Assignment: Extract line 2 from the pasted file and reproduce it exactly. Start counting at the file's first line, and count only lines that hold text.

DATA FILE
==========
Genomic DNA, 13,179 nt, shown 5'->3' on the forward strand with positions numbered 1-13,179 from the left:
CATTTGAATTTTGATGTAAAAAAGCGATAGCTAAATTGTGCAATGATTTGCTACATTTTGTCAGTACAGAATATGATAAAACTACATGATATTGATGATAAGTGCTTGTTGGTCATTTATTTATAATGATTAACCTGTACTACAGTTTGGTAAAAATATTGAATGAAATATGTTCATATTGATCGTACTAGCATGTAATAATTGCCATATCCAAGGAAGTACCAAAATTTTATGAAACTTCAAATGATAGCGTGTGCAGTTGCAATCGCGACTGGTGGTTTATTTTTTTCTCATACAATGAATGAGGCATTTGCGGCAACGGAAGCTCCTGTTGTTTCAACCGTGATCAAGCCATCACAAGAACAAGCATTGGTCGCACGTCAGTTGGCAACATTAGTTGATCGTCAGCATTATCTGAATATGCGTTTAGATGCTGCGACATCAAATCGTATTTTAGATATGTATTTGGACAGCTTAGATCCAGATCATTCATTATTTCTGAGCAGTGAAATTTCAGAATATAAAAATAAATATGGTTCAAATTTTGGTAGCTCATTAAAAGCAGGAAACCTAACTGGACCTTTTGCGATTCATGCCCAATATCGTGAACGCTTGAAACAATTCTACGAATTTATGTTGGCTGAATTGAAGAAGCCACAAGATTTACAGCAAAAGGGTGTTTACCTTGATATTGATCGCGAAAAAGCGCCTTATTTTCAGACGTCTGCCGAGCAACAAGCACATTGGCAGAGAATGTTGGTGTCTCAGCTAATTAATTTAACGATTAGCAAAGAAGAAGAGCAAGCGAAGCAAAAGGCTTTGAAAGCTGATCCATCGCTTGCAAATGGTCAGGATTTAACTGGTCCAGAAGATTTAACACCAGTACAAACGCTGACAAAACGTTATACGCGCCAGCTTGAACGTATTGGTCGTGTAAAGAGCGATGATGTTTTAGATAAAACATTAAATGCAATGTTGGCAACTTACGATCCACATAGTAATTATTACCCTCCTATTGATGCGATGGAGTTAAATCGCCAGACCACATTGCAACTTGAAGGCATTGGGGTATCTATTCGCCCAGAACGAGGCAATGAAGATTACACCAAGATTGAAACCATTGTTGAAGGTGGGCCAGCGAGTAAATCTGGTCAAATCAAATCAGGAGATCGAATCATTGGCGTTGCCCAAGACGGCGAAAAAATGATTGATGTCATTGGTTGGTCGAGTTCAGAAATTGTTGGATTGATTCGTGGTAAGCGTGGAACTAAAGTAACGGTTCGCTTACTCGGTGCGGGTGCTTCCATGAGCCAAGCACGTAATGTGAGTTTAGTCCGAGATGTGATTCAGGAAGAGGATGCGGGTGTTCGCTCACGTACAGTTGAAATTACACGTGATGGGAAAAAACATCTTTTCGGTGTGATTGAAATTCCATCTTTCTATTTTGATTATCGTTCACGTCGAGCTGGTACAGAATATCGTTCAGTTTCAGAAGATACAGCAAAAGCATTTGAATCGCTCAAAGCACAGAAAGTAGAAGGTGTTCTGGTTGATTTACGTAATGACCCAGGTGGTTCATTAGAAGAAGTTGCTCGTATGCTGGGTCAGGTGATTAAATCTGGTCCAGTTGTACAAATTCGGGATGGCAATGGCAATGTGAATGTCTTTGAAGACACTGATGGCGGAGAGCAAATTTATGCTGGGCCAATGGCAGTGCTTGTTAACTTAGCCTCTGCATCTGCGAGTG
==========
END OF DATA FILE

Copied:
CATTTGAATTTTGATGTAAAAAAGCGATAGCTAAATTGTGCAATGATTTGCTACATTTTGTCAGTACAGAATATGATAAAACTACATGATATTGATGATAAGTGCTTGTTGGTCATTTATTTATAATGATTAACCTGTACTACAGTTTGGTAAAAATATTGAATGAAATATGTTCATATTGATCGTACTAGCATGTAATAATTGCCATATCCAAGGAAGTACCAAAATTTTATGAAACTTCAAATGATAGCGTGTGCAGTTGCAATCGCGACTGGTGGTTTATTTTTTTCTCATACAATGAATGAGGCATTTGCGGCAACGGAAGCTCCTGTTGTTTCAACCGTGATCAAGCCATCACAAGAACAAGCATTGGTCGCACGTCAGTTGGCAACATTAGTTGATCGTCAGCATTATCTGAATATGCGTTTAGATGCTGCGACATCAAATCGTATTTTAGATATGTATTTGGACAGCTTAGATCCAGATCATTCATTATTTCTGAGCAGTGAAATTTCAGAATATAAAAATAAATATGGTTCAAATTTTGGTAGCTCATTAAAAGCAGGAAACCTAACTGGACCTTTTGCGATTCATGCCCAATATCGTGAACGCTTGAAACAATTCTACGAATTTATGTTGGCTGAATTGAAGAAGCCACAAGATTTACAGCAAAAGGGTGTTTACCTTGATATTGATCGCGAAAAAGCGCCTTATTTTCAGACGTCTGCCGAGCAACAAGCACATTGGCAGAGAATGTTGGTGTCTCAGCTAATTAATTTAACGATTAGCAAAGAAGAAGAGCAAGCGAAGCAAAAGGCTTTGAAAGCTGATCCATCGCTTGCAAATGGTCAGGATTTAACTGGTCCAGAAGATTTAACACCAGTACAAACGCTGACAAAACGTTATACGCGCCAGCTTGAACGTATTGGTCGTGTAAAGAGCGATGATGTTTTAGATAAAACATTAAATGCAATGTTGGCAACTTACGATCCACATAGTAATTATTACCCTCCTATTGATGCGATGGAGTTAAATCGCCAGACCACATTGCAACTTGAAGGCATTGGGGTATCTATTCGCCCAGAACGAGGCAATGAAGATTACACCAAGATTGAAACCATTGTTGAAGGTGGGCCAGCGAGTAAATCTGGTCAAATCAAATCAGGAGATCGAATCATTGGCGTTGCCCAAGACGGCGAAAAAATGATTGATGTCATTGGTTGGTCGAGTTCAGAAATTGTTGGATTGATTCGTGGTAAGCGTGGAACTAAAGTAACGGTTCGCTTACTCGGTGCGGGTGCTTCCATGAGCCAAGCACGTAATGTGAGTTTAGTCCGAGATGTGATTCAGGAAGAGGATGCGGGTGTTCGCTCACGTACAGTTGAAATTACACGTGATGGGAAAAAACATCTTTTCGGTGTGATTGAAATTCCATCTTTCTATTTTGATTATCGTTCACGTCGAGCTGGTACAGAATATCGTTCAGTTTCAGAAGATACAGCAAAAGCATTTGAATCGCTCAAAGCACAGAAAGTAGAAGGTGTTCTGGTTGATTTACGTAATGACCCAGGTGGTTCATTAGAAGAAGTTGCTCGTATGCTGGGTCAGGTGATTAAATCTGGTCCAGTTGTACAAATTCGGGATGGCAATGGCAATGTGAATGTCTTTGAAGACACTGATGGCGGAGAGCAAATTTATGCTGGGCCAATGGCAGTGCTTGTTAACTTAGCCTCTGCATCTGCGAGTG